Vinay Kumar Srivastava
[I] spent [my] childhood playfully;
cried at the sight of old age.
– Lines from a Hindi film song
In England, about two-thirds of all hospital beds are occupied by those over 65. It is a huge economic burden on the community to meet the cost of retirement pensions and support vast medical social services. Besides, a great strain is placed on the younger generation to look after them.
– Park and Park (1970)1
Dyallpur in Punjab is seen as becoming ‘grey’: this ‘greying’ being synonymous with the elderly being left behind to look after themselves while the younger members of the family tread distant lands for better opportunities. The victims are aged parents who, having spent their life in bringing up their children, are ultimately left to fend for themselves.
– The Hindustan Times (9 July 1999)
MY work neither involves working with senior citizens nor on old age. Like most students of social anthropology, I am interested in kinship systems. However, my focus is more on the rich (i.e., upper and upper middle class) and elite strata of Indian society as it has been grossly neglected in the discipline with its concentration upon the institutions of tribes and peasants. An empirical study of kinship systems begins with the most elemental kin group, the family, which forms the cornerstone of human society. Studies on the family begin by exploring the rules of descent, succession and inheritance of office, domestic deities and ritual apparatus, wealth and other material appurtenances. It is in the passage from the elderly to their descendants that we look for the operation of these rules.
Kinship deals with the basic facts of life: birth and death. Populations are replaced but cultural rules and patterns of behaviour endure. The old are replaced; the new recruited and trained who, over time, get ready to be replaced. The developmentally-oriented view of life is the pith of kinship studies.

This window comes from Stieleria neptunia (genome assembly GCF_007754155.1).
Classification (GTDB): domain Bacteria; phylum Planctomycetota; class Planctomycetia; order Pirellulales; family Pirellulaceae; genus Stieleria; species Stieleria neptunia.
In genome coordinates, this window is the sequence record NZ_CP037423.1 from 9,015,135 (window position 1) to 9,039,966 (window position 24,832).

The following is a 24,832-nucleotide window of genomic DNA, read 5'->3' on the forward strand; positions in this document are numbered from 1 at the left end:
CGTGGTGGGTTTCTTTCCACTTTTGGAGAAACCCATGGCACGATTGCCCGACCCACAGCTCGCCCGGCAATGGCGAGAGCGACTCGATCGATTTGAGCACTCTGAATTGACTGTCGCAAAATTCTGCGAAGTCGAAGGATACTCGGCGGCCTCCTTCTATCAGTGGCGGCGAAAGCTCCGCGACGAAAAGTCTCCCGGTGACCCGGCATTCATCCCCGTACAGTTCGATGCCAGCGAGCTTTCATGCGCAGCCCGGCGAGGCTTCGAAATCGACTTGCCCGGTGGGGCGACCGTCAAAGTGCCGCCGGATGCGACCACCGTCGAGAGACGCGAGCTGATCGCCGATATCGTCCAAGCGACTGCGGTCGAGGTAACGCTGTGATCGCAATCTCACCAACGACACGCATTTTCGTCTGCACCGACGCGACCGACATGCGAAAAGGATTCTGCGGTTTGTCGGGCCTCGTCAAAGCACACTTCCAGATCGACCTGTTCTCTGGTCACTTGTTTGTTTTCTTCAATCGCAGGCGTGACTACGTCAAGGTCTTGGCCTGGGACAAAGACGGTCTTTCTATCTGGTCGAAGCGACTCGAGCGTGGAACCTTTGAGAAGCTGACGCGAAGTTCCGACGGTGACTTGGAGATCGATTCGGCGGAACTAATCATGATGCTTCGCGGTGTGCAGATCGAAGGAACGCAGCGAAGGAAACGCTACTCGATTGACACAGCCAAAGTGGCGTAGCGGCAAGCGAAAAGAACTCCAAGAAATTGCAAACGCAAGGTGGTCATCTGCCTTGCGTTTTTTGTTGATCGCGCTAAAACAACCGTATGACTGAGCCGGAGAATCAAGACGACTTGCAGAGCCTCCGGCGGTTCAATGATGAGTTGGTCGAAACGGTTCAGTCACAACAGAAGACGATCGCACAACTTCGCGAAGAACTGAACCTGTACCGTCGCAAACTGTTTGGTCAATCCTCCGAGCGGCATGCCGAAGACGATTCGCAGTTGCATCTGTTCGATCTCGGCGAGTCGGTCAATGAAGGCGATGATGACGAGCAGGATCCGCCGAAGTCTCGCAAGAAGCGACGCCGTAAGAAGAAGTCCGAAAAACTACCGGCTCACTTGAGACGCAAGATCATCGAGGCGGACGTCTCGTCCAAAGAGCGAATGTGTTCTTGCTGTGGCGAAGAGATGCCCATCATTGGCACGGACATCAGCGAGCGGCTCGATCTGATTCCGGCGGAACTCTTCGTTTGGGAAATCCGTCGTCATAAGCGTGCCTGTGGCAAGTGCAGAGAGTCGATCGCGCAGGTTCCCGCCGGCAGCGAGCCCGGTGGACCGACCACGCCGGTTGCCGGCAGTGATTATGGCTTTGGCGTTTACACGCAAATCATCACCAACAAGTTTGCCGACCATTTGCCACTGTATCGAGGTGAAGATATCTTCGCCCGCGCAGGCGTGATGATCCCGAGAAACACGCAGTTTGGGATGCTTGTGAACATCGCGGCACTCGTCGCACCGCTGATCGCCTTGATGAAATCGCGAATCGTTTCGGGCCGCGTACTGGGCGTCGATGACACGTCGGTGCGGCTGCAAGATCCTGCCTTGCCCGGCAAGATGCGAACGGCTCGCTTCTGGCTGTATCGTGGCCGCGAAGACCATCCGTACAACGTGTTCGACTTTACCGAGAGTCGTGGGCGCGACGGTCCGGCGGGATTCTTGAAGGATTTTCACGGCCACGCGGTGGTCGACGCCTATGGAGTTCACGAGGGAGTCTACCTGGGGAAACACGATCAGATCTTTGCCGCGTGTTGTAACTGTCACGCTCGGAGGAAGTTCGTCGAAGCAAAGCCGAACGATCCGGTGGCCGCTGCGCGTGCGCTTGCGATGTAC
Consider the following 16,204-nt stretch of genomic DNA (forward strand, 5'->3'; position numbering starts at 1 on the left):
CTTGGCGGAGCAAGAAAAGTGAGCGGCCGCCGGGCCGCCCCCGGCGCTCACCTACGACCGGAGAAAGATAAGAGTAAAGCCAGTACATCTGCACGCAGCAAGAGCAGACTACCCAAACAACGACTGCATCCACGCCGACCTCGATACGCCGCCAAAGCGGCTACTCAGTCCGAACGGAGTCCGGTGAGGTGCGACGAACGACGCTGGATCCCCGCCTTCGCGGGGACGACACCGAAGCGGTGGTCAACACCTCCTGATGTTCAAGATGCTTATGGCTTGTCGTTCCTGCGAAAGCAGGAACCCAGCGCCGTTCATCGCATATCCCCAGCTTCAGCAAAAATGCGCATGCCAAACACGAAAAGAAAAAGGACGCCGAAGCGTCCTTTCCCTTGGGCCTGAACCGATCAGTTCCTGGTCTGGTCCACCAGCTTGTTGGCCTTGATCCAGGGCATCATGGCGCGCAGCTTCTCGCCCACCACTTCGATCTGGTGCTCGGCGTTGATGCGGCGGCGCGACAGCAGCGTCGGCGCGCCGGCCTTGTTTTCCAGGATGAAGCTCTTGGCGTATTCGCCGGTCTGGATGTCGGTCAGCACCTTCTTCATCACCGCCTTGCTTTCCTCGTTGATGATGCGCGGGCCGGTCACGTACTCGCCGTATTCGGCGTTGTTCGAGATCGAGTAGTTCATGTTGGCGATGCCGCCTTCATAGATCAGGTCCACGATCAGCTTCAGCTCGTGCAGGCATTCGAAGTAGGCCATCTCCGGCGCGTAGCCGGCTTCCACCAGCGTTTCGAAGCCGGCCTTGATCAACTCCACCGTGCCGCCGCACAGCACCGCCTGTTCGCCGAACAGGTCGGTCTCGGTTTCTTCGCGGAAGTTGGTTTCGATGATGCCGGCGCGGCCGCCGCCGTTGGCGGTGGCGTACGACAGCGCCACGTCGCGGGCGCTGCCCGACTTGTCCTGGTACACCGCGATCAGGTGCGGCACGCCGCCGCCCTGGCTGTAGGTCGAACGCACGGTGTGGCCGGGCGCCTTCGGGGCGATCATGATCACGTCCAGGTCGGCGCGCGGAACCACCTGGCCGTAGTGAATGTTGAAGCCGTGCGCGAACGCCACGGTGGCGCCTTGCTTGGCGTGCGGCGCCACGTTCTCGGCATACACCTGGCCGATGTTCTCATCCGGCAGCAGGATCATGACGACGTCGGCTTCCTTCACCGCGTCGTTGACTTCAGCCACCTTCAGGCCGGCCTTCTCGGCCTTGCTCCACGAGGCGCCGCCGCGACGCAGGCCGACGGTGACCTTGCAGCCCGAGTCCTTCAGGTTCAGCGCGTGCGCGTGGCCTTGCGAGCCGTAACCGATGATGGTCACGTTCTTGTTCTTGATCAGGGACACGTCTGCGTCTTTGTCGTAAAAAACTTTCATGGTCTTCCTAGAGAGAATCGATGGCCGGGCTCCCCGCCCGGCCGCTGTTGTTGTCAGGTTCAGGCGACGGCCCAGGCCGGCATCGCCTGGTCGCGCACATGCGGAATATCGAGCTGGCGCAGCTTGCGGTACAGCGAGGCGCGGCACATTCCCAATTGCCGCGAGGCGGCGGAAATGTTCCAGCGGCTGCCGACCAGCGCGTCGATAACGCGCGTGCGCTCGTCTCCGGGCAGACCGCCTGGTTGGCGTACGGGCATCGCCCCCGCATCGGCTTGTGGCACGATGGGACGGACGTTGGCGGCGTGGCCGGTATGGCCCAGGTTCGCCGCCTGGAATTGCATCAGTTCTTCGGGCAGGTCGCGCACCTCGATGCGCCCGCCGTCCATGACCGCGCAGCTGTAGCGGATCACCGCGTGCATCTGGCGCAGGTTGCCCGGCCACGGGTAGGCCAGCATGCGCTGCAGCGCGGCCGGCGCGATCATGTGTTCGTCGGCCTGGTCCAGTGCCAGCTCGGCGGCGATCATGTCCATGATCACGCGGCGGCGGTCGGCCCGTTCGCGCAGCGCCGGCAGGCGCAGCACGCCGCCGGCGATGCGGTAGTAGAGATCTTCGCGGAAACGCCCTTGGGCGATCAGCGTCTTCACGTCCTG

For the purposes of this brief note, we look at the elderly population, initially in the context of family, and then move to other institutions, of which the state is of tremendous importance. This is our vantage point: contextualizing old age and its bearers in various institutions.
During fieldwork in an upper and upper middle class neighbourhood in south Delhi, I spoke at length with some old people who spent most of the time at home while their sons and daughters-in-law, or daughters and sons-in-law, were away at work. From these conversations I learnt that age stratification is concomitant with ageism, a concept that implies discrimination on the basis of age categories. The maximum discrimination experienced by the aged was within the family. However, paradoxically, it is the family, a ‘primary institution’ in Abram Kardiner’s words, which can tirelessly fight ageism.
In April 1997, at a meeting of Sandhya Jyoti, an all-India association of senior citizens, one speaker suggested holding Mr India and Ms India contests for old people. The point this ‘elderly citizen’, as he called himself, was endeavouring to make was that the aged were not discarded people, they were ‘very utilizable and useful’. Given the overarching emphasis society and its institutions place on youth, vitality and physical attractiveness, older people tend to become marginalized or ‘invisible’. Many others who spoke at the meeting, felt that older people should be ‘brought into the mainstream’. True, that none of the speakers were in any position to specify what that mainstream was, or which social ingredients comprised it. However, everyone intuitively knew that the need of the hour was to make older people more visible, ‘drawn centripetally’, so that not only were their needs and demands recognized but that they could emerge as a strong interest group. The proposed Mr and Ms India contest represented a symbolic expression of the changing attitudes towards old age.